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Polls: Army warns personnel against brutality

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Army au-thorities, yesterday, reminded its personnel and officers that severe disciplinary measures will be taken against any of them who violates the code of conduct in the provision of security for the general elections rescheduled to start on Saturday.

Speaking against the backdrop of soldiers manhandling of local election observers in last Saturday’s botched elections in Akwanga, Nasarawa State, new Director of Army Public Relations, Brig-Gen. Rafael Ishiaku Isa, said: “There are prescribed punishments for all kinds of indiscipline.

“The Nasarawa issue was not supposed to be a problem. Incidentally, the Commander on ground is investigating the issue. As soon as I get feedback from the investigation, we will make the outcome known but as I said, the Commander on ground is aware of the matter and there are prescribed punishments for all kinds of indiscipline.”

On whether the army was still committed to ensuring the sustenance of democracy following various violent incidences perpetuated by politicians, Brig-Gen. Isa said: “We are loyal, we will remain loyal and abide by our constitutional roles to defend democracy.”

Recall that soldiers deployed to Nasarawa-Eggon in Nasarawa State for the elections to provide security for the National Assembly elections pounced on some local observers who were recording the distribution of electoral materials at the INEC office even after they (observers) were told that the result sheets for both the Senate and House of Reps’ elections were yet to arrive.

Also, the three domestic observers from the Nasarawa Youths For Better Democracy (NYFBD) had their gadgets smashed by the team of armed soldiers while warning them against filming the process.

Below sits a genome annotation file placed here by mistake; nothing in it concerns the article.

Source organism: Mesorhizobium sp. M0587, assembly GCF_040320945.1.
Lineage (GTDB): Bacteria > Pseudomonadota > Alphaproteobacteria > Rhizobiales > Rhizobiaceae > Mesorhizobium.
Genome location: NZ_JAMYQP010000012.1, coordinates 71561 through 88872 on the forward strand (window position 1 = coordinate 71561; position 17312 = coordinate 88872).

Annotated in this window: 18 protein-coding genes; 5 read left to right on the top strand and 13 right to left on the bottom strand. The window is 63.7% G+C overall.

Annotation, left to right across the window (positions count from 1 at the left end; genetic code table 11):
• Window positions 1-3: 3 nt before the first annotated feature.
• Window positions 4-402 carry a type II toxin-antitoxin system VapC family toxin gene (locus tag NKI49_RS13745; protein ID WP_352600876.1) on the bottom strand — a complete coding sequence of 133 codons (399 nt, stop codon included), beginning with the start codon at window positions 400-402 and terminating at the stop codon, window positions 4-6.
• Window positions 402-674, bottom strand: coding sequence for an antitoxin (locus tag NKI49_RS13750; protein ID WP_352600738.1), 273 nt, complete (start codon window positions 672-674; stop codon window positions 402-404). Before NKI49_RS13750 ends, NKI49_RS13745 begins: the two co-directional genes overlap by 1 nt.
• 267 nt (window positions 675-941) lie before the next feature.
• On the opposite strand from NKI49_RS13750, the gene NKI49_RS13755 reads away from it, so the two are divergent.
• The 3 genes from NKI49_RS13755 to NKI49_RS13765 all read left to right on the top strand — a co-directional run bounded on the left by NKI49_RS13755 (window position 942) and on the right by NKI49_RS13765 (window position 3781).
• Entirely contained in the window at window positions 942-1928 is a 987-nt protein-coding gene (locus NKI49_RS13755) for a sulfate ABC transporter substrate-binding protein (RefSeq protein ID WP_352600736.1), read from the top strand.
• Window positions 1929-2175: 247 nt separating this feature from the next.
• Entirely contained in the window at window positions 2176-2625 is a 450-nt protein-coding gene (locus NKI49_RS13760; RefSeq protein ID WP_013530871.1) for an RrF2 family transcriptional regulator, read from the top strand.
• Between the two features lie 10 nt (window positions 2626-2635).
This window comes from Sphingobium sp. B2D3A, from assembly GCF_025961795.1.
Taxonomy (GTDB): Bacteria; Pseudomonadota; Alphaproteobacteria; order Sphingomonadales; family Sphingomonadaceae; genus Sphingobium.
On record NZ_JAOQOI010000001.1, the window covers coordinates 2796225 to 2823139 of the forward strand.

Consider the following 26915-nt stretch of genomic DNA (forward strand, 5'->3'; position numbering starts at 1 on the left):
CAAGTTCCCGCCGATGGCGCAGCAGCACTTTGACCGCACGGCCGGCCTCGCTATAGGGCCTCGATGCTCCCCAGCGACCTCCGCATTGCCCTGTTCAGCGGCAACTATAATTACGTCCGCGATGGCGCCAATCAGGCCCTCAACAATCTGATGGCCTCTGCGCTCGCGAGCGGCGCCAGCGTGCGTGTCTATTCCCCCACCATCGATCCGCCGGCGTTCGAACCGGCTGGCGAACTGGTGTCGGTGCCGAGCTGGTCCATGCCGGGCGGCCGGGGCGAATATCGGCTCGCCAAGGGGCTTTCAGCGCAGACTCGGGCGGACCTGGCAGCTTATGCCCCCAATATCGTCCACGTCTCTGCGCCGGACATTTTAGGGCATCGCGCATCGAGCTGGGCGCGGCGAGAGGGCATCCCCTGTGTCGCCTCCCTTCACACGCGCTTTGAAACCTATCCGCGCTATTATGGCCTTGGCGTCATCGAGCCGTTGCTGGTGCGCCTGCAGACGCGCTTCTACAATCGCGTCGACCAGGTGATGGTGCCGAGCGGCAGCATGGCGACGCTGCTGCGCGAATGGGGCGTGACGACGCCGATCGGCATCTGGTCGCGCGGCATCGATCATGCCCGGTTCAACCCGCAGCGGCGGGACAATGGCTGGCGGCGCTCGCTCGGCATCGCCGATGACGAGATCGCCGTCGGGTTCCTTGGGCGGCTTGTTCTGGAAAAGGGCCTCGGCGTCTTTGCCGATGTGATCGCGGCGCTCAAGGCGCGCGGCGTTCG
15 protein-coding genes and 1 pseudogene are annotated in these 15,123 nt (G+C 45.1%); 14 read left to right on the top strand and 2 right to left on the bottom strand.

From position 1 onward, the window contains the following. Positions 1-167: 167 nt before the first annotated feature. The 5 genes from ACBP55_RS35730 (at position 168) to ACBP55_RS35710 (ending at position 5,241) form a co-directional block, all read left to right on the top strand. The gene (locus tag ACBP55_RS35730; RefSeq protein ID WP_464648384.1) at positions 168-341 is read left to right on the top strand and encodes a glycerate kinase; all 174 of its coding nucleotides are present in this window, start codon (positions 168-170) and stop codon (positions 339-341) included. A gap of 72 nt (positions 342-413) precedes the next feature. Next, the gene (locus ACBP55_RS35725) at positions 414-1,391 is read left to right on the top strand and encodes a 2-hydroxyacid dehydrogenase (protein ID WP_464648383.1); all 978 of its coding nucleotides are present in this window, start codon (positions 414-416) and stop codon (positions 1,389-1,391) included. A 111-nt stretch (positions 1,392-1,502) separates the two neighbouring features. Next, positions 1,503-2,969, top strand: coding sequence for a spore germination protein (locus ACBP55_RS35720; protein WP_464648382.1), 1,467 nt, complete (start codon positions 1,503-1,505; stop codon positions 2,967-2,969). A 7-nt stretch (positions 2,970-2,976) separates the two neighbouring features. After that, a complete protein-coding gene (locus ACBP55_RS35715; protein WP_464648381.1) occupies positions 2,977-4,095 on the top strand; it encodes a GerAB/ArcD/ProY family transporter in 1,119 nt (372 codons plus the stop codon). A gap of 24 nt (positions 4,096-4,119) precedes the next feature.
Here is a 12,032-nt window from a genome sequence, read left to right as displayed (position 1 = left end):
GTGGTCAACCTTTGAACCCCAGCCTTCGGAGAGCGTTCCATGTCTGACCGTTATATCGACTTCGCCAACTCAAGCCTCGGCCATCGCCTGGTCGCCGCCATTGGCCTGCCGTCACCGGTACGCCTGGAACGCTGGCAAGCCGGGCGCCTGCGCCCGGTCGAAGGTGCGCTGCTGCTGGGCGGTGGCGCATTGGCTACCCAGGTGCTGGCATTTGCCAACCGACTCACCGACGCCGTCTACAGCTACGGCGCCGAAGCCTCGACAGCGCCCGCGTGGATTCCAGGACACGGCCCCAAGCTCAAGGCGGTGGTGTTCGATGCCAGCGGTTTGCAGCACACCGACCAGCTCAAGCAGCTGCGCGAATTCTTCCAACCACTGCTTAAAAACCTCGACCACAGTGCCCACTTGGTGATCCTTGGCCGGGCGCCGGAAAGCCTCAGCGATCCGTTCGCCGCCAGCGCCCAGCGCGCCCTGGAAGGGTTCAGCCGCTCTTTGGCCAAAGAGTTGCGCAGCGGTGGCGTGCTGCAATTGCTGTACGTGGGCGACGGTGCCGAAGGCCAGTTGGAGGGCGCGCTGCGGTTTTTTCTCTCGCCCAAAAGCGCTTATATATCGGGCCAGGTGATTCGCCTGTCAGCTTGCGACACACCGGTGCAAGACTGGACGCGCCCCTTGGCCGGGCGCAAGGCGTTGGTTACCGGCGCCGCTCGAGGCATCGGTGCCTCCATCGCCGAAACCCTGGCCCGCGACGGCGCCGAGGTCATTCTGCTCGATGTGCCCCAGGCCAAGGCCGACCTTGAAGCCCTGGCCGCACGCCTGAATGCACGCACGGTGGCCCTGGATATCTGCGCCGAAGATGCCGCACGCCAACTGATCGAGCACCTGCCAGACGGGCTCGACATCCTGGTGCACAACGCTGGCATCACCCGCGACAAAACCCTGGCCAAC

State Vice Chairman of the youth’s body, Samuel John Magaji, who reported the incident to the local government electoral officer, Jacob Ajuh, explained: “We were outside the INEC office in Nasarawa-Eggon; they approached us and demanded to know what we were doing. We told them we were observers and even displayed our identity cards and accreditation cards along”.

“They (soldiers) understood and left us, but their leader turned back and ordered that we must stop filming the process. He demanded to know what we were going to do with the record. We told them; One, we wanted to capture and report exactly that what we saw, and Secondly, we told them what we saw was that electoral materials were being dispatched without the Senate result sheets”.

“It was at that time that the leader of the soldiers shouted back, asking what our business was if result sheets were not there; and if we did not understand what the INEC official said; that the result sheet was on the way from Abuja . He then ordered his men to seize our digital camera. They descended on us, beating us before everybody. They damaged something on the camera, and even smashed the phone of one of us before leaving”, the observer added.

When contacted, the electoral officer said the soldiers’ action did not receive any approval from INEC.

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